The 2023 Florida Statutes (including Special Session C)
X.B. also argues that the State failed to present sufficient evidence that he willfully trespassed on to the school grounds. Specifically, X.B. argues that he did not "create the situation" because his mother dropped him off at school the day of the trespass. X.B. asserts that because his mother failed in her statutory responsibility to provide "sufficient support, guidance, and supervision to deter" his participation in a juvenile act, as described in section 985.02, Florida Statutes (2020), his return to school was not willful on his part. This argument fails for two reasons. First, section 810.097(1) does not cross-reference section 985.02, which sets forth the legislative intent for chapter 985 concerning Florida's juvenile justice system. See generally, E.A.R. v. State, 4 So. 3d 614, 628-32 (Fla. 2009). X.B. has given us no reason to import the legislative intent for that chapter into a criminal trespass statute.
The FCRA does not define sex and provides no indication that "sex" is limited to a binary choice based on a person's sexual organs or genetics alone. To the contrary, the Florida Constitution seems to equate sex and gender. Article I, section 2 in the Declaration of Rights defines basic rights and states, "All natural persons, female and male alike, are equal before the law." The Legislature uses "gender" to mean "sex" in many statutes. See, e.g , § 1.01(2), Fla. Stat. (2016) ("Gender-specific language includes the other gender and neuter."); § 27.5302, Fla. Stat. (2016) (prohibiting salary discrimination among assistant public defenders "on the basis of gender or race"); § 28.34, Fla. Stat. (2016) (prohibiting salary discrimination among clerk of court employees "on the basis of gender or race"); § 985.02, Fla. Stat. (2016) (requiring "gender-specific" programs in the juvenile justice system because "[y]oung women and men" need different treatment and services); § 1000.05(2)(a), Fla. Stat. (2016) (prohibiting discrimination in Florida public schools "on the basis of race, ethnicity, national origin, gender, disability, or marital status"); § 1006.71, Fla. Stat. (2016…
As previously mentioned, in her reply brief A.A. conceded that the trial court had the authority to issue her a do not run order under section 985.02(4)(a) of the Florida Statutes, because the trial court already had the discretion to subject A.A. to detention care pursuant to A.A.'s September 2016 probation. But for her probation, A.A., like S.F. and N.A., maintains that the trial court would not have the authority to issue a do not run order under chapter 985.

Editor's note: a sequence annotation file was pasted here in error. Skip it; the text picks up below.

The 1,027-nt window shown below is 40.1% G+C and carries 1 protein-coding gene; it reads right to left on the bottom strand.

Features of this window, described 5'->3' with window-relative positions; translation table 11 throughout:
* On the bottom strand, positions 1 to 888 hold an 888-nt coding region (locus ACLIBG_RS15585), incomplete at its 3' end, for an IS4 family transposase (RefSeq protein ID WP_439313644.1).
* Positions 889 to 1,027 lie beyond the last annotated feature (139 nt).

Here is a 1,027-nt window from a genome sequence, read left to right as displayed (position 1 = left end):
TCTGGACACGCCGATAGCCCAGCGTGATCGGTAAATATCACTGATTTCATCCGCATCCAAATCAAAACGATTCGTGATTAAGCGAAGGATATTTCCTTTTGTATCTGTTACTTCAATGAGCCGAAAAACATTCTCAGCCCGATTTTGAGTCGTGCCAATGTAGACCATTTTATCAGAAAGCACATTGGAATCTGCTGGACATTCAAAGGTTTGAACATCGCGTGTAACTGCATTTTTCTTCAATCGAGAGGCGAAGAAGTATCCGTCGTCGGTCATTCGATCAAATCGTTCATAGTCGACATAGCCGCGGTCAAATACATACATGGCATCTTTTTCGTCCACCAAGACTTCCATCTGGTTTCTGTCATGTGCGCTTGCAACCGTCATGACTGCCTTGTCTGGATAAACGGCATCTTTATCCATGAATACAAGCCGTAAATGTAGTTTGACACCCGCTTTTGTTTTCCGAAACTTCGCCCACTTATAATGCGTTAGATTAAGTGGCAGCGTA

In addition, the no early termination condition conflicts with the dual purposes of the juvenile justice system—preventing acts of delinquency and rehabilitating the juvenile. See § 985.02(3), Fla. Stat. (2017). A probationary condition that does not allow for early termination runs counter to the purpose of rehabilitation, and it does not allow for the consideration of the release of a juvenile who has "substantially complied" with the terms and conditions of his or her probation. See id. § 985.435(7).
The Florida Legislature has found "that certain juveniles have committed a sufficient number of criminal acts, including acts involving violence to persons, to represent sufficient danger to the community to warrant sentencing and placement within the adult system." § 985.02(4)(b), Fla. Stat. (2016). As such, section 985.565 gives the trial court the power to impose adult sanctions on juveniles charged as adults. Subsection (1)(b) lists the factors the court "shall consider" in determining whether to impose such sanctions. Subsection (4)(a)4 states that "[a]ny sentence imposing adult sanctions is presumed appropriate , and the court is not required to set forth specific findings or enumerate the criteria in this subsection as any basis for its decision to impose adult sanctions." (Emphasis added).
Although this action is not about the statutes of Florida and the Florida legislature's intent in an enactment, the statutes of Florida control the reasons for which a juvenile is subject to detention. To detain a juvenile, Section 985.02(4)(a), Florida Statutes, requires: